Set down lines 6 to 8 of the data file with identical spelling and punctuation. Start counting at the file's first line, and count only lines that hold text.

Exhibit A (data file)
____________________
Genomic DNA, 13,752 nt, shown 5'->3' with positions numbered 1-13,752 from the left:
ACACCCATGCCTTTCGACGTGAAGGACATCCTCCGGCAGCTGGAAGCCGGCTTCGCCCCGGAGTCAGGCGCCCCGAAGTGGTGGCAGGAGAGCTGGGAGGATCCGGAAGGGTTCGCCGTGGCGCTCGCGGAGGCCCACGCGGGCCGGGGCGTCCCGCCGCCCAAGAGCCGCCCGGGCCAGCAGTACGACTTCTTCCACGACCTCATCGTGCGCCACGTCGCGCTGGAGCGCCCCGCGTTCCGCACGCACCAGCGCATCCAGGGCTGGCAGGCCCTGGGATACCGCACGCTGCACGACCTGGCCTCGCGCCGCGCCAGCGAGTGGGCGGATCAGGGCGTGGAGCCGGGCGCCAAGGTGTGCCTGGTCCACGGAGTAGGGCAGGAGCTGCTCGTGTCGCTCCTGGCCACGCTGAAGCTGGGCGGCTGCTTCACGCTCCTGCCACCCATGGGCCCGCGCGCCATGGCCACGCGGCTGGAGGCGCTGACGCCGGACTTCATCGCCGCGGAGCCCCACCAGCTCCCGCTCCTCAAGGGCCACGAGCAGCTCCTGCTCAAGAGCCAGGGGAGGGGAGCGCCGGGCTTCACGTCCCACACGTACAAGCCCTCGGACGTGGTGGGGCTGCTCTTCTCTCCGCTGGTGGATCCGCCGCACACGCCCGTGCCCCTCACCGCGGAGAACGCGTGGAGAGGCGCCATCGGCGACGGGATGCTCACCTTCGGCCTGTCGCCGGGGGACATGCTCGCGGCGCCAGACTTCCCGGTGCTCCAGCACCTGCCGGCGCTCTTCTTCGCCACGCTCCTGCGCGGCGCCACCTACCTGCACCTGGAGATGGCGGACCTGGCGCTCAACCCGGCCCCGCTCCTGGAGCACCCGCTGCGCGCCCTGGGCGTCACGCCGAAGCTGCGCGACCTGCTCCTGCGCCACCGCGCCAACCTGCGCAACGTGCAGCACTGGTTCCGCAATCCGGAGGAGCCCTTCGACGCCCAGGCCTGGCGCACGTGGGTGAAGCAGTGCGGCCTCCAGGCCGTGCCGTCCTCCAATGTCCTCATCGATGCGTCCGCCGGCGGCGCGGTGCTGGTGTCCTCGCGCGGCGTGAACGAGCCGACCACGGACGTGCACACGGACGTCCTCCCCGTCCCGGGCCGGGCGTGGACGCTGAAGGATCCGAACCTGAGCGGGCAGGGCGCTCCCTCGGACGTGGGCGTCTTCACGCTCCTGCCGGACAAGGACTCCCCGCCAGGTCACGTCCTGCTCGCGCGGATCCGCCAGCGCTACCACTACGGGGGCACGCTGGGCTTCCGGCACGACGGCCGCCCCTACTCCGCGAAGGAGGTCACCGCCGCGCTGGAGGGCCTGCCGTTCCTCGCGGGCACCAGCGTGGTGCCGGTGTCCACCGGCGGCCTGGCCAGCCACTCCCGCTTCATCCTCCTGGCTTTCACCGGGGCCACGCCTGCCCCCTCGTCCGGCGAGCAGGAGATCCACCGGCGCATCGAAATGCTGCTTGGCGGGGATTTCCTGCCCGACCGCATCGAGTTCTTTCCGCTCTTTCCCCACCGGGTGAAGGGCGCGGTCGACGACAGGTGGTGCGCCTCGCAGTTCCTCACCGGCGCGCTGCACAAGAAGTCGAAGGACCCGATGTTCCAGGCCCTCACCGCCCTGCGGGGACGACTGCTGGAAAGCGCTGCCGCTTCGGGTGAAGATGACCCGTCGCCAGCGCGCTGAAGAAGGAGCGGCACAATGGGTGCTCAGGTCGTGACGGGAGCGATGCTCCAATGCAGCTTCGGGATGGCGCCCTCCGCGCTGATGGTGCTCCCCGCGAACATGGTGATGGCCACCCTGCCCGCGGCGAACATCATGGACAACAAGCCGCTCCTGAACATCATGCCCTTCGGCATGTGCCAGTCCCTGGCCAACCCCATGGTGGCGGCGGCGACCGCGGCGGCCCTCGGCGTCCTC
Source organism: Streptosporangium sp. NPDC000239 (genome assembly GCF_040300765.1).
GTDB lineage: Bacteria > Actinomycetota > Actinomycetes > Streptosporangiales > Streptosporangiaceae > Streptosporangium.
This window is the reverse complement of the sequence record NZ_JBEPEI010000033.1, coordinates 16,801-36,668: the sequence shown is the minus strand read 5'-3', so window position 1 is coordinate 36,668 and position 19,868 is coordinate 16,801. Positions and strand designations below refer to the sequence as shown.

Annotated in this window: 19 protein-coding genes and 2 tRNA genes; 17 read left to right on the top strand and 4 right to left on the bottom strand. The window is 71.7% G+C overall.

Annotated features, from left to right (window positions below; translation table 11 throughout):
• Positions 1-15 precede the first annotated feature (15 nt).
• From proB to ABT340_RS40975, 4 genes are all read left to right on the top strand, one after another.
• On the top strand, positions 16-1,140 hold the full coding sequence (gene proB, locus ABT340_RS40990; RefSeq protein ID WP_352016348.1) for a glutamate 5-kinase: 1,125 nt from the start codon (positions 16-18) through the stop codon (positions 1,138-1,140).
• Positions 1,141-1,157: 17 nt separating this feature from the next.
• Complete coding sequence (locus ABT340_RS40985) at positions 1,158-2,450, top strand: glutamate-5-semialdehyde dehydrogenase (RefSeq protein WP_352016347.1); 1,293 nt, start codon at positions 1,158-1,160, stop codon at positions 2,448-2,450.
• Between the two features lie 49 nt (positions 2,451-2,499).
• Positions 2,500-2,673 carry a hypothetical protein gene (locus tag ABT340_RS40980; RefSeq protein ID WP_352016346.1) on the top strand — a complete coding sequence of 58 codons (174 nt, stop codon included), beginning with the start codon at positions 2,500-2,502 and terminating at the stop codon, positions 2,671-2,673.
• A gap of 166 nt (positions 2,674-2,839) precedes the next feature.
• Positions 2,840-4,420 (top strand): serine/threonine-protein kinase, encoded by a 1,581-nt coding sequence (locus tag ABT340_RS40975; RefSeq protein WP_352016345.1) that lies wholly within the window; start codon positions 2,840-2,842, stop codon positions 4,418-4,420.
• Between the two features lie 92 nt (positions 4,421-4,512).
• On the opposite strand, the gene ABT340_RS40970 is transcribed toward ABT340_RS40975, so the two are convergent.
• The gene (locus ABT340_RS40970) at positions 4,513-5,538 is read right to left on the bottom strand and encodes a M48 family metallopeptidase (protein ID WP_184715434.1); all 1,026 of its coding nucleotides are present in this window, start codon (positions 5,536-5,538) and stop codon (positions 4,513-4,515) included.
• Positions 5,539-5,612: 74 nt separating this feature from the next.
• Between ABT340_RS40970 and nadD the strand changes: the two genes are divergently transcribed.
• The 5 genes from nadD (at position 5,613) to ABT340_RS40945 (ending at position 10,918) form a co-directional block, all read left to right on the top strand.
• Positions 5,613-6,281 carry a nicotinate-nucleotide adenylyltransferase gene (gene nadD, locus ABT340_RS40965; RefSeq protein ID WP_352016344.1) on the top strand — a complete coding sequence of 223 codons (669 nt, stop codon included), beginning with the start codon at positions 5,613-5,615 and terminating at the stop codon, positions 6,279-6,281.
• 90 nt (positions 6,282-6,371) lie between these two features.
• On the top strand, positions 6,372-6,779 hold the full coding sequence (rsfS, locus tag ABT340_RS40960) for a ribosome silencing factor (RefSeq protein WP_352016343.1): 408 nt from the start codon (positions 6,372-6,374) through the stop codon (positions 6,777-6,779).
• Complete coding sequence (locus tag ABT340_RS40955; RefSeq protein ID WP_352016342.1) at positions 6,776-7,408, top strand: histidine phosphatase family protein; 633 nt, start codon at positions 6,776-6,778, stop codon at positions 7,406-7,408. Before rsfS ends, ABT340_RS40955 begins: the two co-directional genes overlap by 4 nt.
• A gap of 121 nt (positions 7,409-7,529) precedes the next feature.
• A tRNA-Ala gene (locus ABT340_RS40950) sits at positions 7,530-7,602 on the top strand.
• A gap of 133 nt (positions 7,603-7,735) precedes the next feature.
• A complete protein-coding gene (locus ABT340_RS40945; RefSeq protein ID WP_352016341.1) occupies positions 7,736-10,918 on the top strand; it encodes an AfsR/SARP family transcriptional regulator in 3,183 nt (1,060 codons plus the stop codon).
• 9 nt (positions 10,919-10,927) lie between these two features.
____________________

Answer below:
Annotated in this window: 19 protein-coding genes and 2 tRNA genes; 17 read left to right on the top strand and 4 right to left on the bottom strand. The window is 71.7% G+C overall.

Annotated features, from left to right (window positions below; translation table 11 throughout):
• Positions 1-15 precede the first annotated feature (15 nt).